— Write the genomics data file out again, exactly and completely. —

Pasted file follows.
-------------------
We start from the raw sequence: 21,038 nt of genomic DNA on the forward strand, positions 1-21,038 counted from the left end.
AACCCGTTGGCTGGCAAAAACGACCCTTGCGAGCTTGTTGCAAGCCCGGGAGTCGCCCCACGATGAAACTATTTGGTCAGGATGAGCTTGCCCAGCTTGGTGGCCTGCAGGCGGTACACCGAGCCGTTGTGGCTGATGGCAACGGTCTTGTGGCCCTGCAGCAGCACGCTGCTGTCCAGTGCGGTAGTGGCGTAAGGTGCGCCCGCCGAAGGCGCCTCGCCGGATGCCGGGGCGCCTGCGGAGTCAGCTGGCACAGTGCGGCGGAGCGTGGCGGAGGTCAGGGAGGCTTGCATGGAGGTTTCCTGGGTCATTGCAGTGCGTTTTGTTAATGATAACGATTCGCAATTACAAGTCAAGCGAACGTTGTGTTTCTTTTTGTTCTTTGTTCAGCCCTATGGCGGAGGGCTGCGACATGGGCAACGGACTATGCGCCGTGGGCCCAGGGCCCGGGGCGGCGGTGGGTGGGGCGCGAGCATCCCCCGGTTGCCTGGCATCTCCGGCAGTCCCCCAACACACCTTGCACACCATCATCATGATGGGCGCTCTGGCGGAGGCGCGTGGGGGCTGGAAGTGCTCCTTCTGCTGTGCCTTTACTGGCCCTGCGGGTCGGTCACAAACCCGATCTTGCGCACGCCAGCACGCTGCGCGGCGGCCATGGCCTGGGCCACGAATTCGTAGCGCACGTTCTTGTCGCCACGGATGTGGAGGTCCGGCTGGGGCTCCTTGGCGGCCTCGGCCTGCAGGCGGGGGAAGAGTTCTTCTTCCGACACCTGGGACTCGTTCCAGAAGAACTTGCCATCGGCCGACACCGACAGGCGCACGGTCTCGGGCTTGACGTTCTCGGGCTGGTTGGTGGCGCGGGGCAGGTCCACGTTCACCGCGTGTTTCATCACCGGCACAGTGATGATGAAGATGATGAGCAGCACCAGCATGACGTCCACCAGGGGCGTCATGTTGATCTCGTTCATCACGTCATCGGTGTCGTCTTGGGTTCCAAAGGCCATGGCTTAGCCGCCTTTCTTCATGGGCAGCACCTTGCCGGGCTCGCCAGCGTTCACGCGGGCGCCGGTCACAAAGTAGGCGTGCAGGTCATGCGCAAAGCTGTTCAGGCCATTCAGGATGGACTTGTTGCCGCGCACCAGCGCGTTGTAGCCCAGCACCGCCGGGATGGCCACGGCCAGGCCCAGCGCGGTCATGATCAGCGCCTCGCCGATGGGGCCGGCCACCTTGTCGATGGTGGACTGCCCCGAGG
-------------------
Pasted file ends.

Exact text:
We start from the raw sequence: 21,038 nt of genomic DNA on the forward strand, positions 1-21,038 counted from the left end.
AACCCGTTGGCTGGCAAAAACGACCCTTGCGAGCTTGTTGCAAGCCCGGGAGTCGCCCCACGATGAAACTATTTGGTCAGGATGAGCTTGCCCAGCTTGGTGGCCTGCAGGCGGTACACCGAGCCGTTGTGGCTGATGGCAACGGTCTTGTGGCCCTGCAGCAGCACGCTGCTGTCCAGTGCGGTAGTGGCGTAAGGTGCGCCCGCCGAAGGCGCCTCGCCGGATGCCGGGGCGCCTGCGGAGTCAGCTGGCACAGTGCGGCGGAGCGTGGCGGAGGTCAGGGAGGCTTGCATGGAGGTTTCCTGGGTCATTGCAGTGCGTTTTGTTAATGATAACGATTCGCAATTACAAGTCAAGCGAACGTTGTGTTTCTTTTTGTTCTTTGTTCAGCCCTATGGCGGAGGGCTGCGACATGGGCAACGGACTATGCGCCGTGGGCCCAGGGCCCGGGGCGGCGGTGGGTGGGGCGCGAGCATCCCCCGGTTGCCTGGCATCTCCGGCAGTCCCCCAACACACCTTGCACACCATCATCATGATGGGCGCTCTGGCGGAGGCGCGTGGGGGCTGGAAGTGCTCCTTCTGCTGTGCCTTTACTGGCCCTGCGGGTCGGTCACAAACCCGATCTTGCGCACGCCAGCACGCTGCGCGGCGGCCATGGCCTGGGCCACGAATTCGTAGCGCACGTTCTTGTCGCCACGGATGTGGAGGTCCGGCTGGGGCTCCTTGGCGGCCTCGGCCTGCAGGCGGGGGAAGAGTTCTTCTTCCGACACCTGGGACTCGTTCCAGAAGAACTTGCCATCGGCCGACACCGACAGGCGCACGGTCTCGGGCTTGACGTTCTCGGGCTGGTTGGTGGCGCGGGGCAGGTCCACGTTCACCGCGTGTTTCATCACCGGCACAGTGATGATGAAGATGATGAGCAGCACCAGCATGACGTCCACCAGGGGCGTCATGTTGATCTCGTTCATCACGTCATCGGTGTCGTCTTGGGTTCCAAAGGCCATGGCTTAGCCGCCTTTCTTCATGGGCAGCACCTTGCCGGGCTCGCCAGCGTTCACGCGGGCGCCGGTCACAAAGTAGGCGTGCAGGTCATGCGCAAAGCTGTTCAGGCCATTCAGGATGGACTTGTTGCCGCGCACCAGCGCGTTGTAGCCCAGCACCGCCGGGATGGCCACGGCCAGGCCCAGCGCGGTCATGATCAGCGCCTCGCCGATGGGGCCGGCCACCTTGTCGATGGTGGACTGCCCCGAGG